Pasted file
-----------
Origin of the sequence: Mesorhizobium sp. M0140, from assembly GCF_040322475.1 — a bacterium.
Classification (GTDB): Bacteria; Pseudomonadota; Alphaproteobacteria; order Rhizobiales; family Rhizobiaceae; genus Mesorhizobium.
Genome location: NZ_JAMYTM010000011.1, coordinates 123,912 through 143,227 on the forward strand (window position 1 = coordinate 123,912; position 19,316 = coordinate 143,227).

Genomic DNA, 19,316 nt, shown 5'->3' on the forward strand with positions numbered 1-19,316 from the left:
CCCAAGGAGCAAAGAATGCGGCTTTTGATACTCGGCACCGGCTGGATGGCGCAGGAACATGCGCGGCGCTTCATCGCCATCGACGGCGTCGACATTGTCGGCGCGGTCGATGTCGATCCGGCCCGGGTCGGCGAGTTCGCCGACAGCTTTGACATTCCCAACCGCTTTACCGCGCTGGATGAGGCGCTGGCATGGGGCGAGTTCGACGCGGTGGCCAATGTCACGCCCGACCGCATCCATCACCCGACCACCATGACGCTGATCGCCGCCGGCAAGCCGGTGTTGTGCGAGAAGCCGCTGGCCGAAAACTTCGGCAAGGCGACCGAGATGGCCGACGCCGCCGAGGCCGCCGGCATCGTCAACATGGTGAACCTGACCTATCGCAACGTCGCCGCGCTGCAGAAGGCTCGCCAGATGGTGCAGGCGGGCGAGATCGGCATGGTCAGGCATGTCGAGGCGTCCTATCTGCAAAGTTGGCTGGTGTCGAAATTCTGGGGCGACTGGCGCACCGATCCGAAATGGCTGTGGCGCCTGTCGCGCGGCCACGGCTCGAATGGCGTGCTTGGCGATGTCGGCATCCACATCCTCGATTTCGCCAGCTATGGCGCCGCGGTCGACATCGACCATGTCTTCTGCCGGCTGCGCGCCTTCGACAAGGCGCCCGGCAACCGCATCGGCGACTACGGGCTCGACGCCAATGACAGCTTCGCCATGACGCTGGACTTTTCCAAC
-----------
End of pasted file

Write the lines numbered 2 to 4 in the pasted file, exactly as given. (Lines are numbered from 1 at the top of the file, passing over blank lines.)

Classification (GTDB): Bacteria; Pseudomonadota; Alphaproteobacteria; order Rhizobiales; family Rhizobiaceae; genus Mesorhizobium.
Genome location: NZ_JAMYTM010000011.1, coordinates 123,912 through 143,227 on the forward strand (window position 1 = coordinate 123,912; position 19,316 = coordinate 143,227).

Genomic DNA, 19,316 nt, shown 5'->3' on the forward strand with positions numbered 1-19,316 from the left: